MS-enough-parliament

People with MS win 83% of PIP appeals – as UK Government wastes almost £1 million trying to stop them

We published new analysis  today showing how people living with MS are being failed by the disability benefits system.

Most people with MS who appeal their Personal Independence Payment (PIP) decision after moving from the old benefit go on to win – at a 12% higher rate than the general success rate. The UK Government has unnecessarily spent almost £1m of taxpayers’ money on this process.

Government wastes £ thousands

 Recent figures show that in the past five years independent tribunals ruled in favour of 83% of people with MS who disputed Department for Work and Pensions’ (DWP) decisions on PIP after they were reassessed from the old benefit, Disability Living Allowance (DLA). The overall rate for all claimants is currently 71%.

We calculate that since 2013 the DWP and Ministry of Justice have spent around £997,210 on appeals won by people with MS who have lost support in the transfer from DLA.

Senseless, wasteful process

The actor Alun Armstrong, whose sister lives with MS, is supporting our work to improve PIP. He said: “These disturbing figures show just how senseless and wasteful the PIP process is. For thousands of people with MS, losing support means not being able to afford food or heating, being stuck in limbo while waiting for tribunal hearings, and even seeing their MS get worse as a result of this stress. The Government could stop this pain by fixing PIP assessments. I’ve seen how living with MS is hard enough. It shouldn’t be made harder by a welfare system that doesn’t make sense.”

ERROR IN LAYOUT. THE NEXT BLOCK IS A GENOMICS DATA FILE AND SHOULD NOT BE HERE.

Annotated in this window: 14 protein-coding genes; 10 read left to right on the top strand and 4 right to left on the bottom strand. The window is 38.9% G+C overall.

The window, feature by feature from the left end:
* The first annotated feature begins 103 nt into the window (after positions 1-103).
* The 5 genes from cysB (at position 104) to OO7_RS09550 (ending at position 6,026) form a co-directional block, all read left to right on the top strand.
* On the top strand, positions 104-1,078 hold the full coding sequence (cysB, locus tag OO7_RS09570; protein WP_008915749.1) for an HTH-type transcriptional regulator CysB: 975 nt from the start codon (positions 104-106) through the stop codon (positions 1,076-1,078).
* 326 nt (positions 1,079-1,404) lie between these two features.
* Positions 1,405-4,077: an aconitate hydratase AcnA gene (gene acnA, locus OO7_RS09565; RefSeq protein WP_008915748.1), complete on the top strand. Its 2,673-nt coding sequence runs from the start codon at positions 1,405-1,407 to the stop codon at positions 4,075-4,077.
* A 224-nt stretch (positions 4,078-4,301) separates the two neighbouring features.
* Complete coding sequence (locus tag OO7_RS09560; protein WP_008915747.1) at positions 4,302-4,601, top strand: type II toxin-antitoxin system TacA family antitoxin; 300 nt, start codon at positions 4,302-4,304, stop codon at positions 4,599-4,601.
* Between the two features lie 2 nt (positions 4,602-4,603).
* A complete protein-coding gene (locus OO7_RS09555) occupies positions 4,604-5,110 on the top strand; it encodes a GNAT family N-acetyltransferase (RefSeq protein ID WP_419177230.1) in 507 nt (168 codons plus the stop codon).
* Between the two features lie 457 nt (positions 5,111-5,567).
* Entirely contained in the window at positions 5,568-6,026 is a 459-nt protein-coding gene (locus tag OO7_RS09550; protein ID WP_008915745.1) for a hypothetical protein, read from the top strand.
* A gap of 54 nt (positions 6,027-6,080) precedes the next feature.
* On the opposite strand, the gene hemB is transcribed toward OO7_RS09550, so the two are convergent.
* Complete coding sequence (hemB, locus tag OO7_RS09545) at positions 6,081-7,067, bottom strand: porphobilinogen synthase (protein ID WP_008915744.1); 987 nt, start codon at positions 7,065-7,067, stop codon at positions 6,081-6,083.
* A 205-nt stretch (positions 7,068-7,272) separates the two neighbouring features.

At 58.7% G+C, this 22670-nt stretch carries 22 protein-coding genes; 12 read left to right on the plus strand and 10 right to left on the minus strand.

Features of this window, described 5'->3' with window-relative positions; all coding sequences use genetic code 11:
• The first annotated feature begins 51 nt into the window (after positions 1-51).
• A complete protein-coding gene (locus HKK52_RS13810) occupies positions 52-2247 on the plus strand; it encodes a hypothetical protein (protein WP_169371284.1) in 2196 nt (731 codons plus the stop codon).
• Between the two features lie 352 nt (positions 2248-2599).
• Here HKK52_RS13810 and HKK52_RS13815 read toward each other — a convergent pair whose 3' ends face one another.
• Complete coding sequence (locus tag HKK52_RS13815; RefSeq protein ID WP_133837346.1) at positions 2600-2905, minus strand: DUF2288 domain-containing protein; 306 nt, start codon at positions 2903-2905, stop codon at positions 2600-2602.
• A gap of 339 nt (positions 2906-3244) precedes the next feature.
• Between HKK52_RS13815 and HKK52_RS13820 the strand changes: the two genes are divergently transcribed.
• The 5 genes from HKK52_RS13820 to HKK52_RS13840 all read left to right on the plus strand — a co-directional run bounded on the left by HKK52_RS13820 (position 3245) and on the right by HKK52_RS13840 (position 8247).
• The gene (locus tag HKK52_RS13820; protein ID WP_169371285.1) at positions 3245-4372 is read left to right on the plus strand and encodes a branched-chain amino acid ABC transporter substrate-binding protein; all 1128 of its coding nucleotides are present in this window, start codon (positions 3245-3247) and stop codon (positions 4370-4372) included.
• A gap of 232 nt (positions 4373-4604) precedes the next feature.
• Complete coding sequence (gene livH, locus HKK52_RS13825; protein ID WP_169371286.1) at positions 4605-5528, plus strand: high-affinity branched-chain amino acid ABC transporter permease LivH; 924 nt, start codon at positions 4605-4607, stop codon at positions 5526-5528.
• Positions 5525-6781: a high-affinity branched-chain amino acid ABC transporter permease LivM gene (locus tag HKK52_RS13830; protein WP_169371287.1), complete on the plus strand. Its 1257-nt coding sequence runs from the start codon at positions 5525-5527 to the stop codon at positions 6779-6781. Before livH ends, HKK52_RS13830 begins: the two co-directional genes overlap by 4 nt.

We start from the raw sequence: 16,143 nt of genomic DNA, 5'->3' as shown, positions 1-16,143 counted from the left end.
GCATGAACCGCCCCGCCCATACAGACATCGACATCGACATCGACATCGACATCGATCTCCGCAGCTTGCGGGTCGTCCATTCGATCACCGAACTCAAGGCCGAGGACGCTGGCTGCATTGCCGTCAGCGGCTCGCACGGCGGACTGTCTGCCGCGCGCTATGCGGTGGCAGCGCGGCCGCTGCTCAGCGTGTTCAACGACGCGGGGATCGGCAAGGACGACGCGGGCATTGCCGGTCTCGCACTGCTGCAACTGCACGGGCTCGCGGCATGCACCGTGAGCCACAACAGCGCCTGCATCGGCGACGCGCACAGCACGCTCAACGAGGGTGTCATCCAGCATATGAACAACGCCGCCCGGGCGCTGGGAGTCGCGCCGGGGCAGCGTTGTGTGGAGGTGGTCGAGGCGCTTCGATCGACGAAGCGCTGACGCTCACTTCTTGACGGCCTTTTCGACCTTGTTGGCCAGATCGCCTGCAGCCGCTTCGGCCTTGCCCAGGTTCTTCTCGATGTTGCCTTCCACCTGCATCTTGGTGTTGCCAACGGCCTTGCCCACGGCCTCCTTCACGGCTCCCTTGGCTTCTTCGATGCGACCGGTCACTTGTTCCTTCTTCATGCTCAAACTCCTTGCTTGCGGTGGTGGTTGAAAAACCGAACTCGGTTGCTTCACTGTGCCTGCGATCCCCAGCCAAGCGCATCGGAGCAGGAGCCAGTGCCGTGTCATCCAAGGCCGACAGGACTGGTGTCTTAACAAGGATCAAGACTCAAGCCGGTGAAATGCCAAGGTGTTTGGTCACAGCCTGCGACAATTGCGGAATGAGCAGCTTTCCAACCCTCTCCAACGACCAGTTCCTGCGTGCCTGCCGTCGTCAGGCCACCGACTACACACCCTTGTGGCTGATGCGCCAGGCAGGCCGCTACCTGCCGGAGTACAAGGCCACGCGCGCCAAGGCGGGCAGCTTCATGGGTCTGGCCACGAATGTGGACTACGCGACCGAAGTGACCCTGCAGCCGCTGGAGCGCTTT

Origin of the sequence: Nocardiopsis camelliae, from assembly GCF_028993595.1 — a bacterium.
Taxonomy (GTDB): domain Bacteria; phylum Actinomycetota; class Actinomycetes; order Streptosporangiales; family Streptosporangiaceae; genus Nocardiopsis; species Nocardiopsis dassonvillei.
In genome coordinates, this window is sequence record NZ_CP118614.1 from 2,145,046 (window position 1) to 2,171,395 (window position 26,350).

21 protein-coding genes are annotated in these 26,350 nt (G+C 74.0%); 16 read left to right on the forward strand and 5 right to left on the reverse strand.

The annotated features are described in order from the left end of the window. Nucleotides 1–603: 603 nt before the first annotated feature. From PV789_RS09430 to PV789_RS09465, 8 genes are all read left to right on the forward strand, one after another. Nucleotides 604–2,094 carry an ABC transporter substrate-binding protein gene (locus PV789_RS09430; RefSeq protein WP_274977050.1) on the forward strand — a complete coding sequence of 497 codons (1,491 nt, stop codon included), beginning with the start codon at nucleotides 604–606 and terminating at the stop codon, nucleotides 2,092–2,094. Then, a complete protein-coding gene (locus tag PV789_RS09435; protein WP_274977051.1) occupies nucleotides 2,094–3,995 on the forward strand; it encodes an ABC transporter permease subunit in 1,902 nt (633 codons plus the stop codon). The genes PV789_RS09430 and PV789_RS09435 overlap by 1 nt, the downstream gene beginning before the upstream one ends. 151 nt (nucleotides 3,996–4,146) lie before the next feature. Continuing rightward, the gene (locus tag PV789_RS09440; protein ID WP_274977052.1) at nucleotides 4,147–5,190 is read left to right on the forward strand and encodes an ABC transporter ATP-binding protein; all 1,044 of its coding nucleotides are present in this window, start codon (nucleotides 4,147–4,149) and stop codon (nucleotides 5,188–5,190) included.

Having MS is enough

Our MS: Enough campaign urges the UK Government to make welfare make sense for people with MS, and calls for a review and redesign of the PIP assessment process. As part of the review, we want to see changes including

  • assessors with knowledge and experience of MS
  • an evaluation of how PIP taking into account hidden symptoms like pain and fatigue
  • more consideration given to additional evidence provided by MS nurses and other specialists as part of the application process
  • and the scrapping of the 20 metre rule as the measure for the higher rate of PIP mobility support.

PIP isn't working

A neurological condition like MS can increase living costs by around £200 a week 2. PIP is meant to help manage these extra costs. But since 2013 an estimated 8,663 people with MS who have transferred from DLA to PIP have seen their award reduced or haven't qualified for PIP at all.

1,690 people with MS have taken their cases to appeal and 1,410 of these went in their favour.

Dawn's PIP appeal made her condition worse

Dawn Lancaster, lives in Macclesfield and was diagnosed with MS in 1995. She started receiving DLA in 2000, after having to stop working due to her health. She was given a lifetime award of the higher rate mobility component and middle rate care.

After a reassessment to be moved to PIP in May 2017, Dawn had her support cut to the lower mobility rate and no care component. She appealed this decision and won. In December a tribunal reinstated the benefit to what she was originally entitled to.

Dawn said: “Having to go through this made me feel the lowest of the low. I felt so guilty for having an illness through no fault of my own.

“The stress of appealing put me in a right state, I had to see a doctor because it made me so poorly. For months I couldn’t do anything but sleep – the fatigue and depression paralysed me.

“I think PIP would be a much fairer system if the assessors understood how unpredictable MS is. I don’t think they realise that with MS you can walk in looking fine one day then the next day you’re so ill you can’t leave your bed. With MS you just never know.”

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Photo: woman with MS in wheelchair with young children